Gardeners' Dirt: Good riddance to gophers
By By Julie Moritz - Victoria County Master GardenerEdited by Charla Borchers Leon
May 9, 2013 at 12:09 a.m.
EDUCATIONAL SESSION ON PEST CONTROL
• WHAT: Lunch and Learn with the Masters
• WHEN: Noon-1 p.m., Monday
• WHERE: Pattie Dodson Health Center, 2805 N. Navarro St.
• Free to the public
• Bring your lunch and drink
"Pest Control in the Home and Garden," presented by Stephen Biles, Extension Agent - IPM/Calhoun, Refugio and Victoria Counties
In today's article, you are in for some comic relief. While I am a certified Master Gardener, I do not presume to be a "master" of anything. I do have experience in gopher control, and that is what I'd like to relate.
Gophers vs. moles
Gophers. The very word conjures up visions of unsightly earthen mounds, damaged vegetation and the ruined golf course in "Caddyshack." Not to be confused with the other subterranean pest, the mole, which leaves a raised tunnel of earth leading to a small mound with a hole in the middle, the gopher leaves a large mound with a big hole to the side. Gardeners are especially eager to rid the underground of gophers as they consume plant matter whereas the mole eats insects.
My problem is gophers - lots of gophers. They're like the bothersome house guest that stays too long. You just want them gone.
We have several acres surrounding our home, so we chose to concentrate our efforts on the mounds that are visible from the house.
Tried methods to get rid of gophers
There are numerous ways to try to get rid of gophers. We tried several with little success.
My husband and I started with the sound irritation tactic. We placed small metal wind mills near the mounds. As the wind blows, these wind mills create sound so irritating to the gophers they should move on.
Our results: One wind mill was stolen; several were actually torn apart by the wind; and the ones that got the prevailing winds, hence the noisiest, were successful. Our home is positioned so the back porch gets the breeze.
These wind mills make irritating noise above ground also. We moved to the country for peace and quiet, so this was not a good continuing solution for us.
We thought a silent above-ground approach could work. Battery or solar-powered spikes that produce underground sonic pulses were tried next. We inserted these by the mounds, hoping the vibrations would cause the gophers to move on. No such luck. We live on saline coastal plains near Seadrift and if these are put in a more compact soil than sand, they possibly could do the trick.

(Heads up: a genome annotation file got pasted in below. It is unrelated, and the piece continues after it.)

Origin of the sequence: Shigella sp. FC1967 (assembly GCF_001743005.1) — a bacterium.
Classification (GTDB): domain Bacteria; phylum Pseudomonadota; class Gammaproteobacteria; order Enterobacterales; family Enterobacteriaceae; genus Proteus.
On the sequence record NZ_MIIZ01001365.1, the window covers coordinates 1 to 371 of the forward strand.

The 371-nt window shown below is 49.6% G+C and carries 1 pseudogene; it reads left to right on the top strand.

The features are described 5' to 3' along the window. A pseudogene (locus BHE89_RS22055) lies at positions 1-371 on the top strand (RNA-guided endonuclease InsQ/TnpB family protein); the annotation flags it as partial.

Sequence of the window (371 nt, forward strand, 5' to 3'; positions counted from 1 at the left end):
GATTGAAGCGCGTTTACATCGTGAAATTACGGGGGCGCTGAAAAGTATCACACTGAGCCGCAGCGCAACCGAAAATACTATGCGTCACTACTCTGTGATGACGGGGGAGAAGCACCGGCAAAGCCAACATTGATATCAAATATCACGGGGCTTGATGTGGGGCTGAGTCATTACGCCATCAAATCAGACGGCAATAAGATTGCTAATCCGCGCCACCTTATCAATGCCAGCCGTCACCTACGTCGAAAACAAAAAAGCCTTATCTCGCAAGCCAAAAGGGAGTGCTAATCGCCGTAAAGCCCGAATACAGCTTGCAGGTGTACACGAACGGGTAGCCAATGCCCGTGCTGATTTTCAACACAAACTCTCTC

Flooding the hole
Then we tried flooding. We just put a garden hose down the hole and turned it on. The parched soil soaked up the water before it could affect the gophers. When the local area gets out of drought conditions, this might work.
Smelly granule application
Next we tried the smelly granule plan. We used a fertilizer spreader to distribute the granules around the mounds. The odor created is supposed to be sufficiently unpleasant to make the gophers move on. The gophers around here were not affected. Perhaps our sandy soil masked or absorbed the smell.
We finally settled on metal traps to keep the unsightly mounds away from view from our home, and we continue to use them when needed. Sources for all these products we tried include feed stores, garden centers or online.
When we spot a fresh mound we get to work. Recently one popped up overnight right out our bedroom window. The set metal trap is positioned approximately six inches down the hole. Be sure to attach a metal wire, not string, to pull it out. When the gopher brings more dirt up the path, he hits the trap. Good bye, gopher.
We put a bucket on top of the hole with the trap to keep out our dogs, or any other creature that might get curious. The next day one more mound-building gopher is discarded. This has worked for us when a now occasional mound appears.
Another sure way
Another way that we never tried might be worth mentioning. That method is quickly eliminating the critter altogether. I know someone who actually did this.
If you happen to spot a fresh mound with some movement around the hole, this method can be an option. Strategically position yourself with a shot gun and wait. When the gopher appears out the top, take the opportunity. Timing is everything with this method. Plus you need to have lots of extra time on your hands for the wait, be a good shot - and live in an area that allows for legally discharging a firearm.
There are many options for removing gophers from property. Based on the size of the yard, the number of pests and your views on relocation or permanent removal you can choose the method best for you.
For more information on removing gophers and other pests, come to the Lunch and Learn with the Masters educational session on Monday.
The Gardeners' Dirt is written by members of the Victoria County Master Gardener Association, an educational outreach of Texas AgriLife Extension - Victoria County. Mail your questions in care of the Advocate, P.O. Box 1518, Victoria, TX 77901; or email@example.com, or comment on this column at VictoriaAdvocate.com.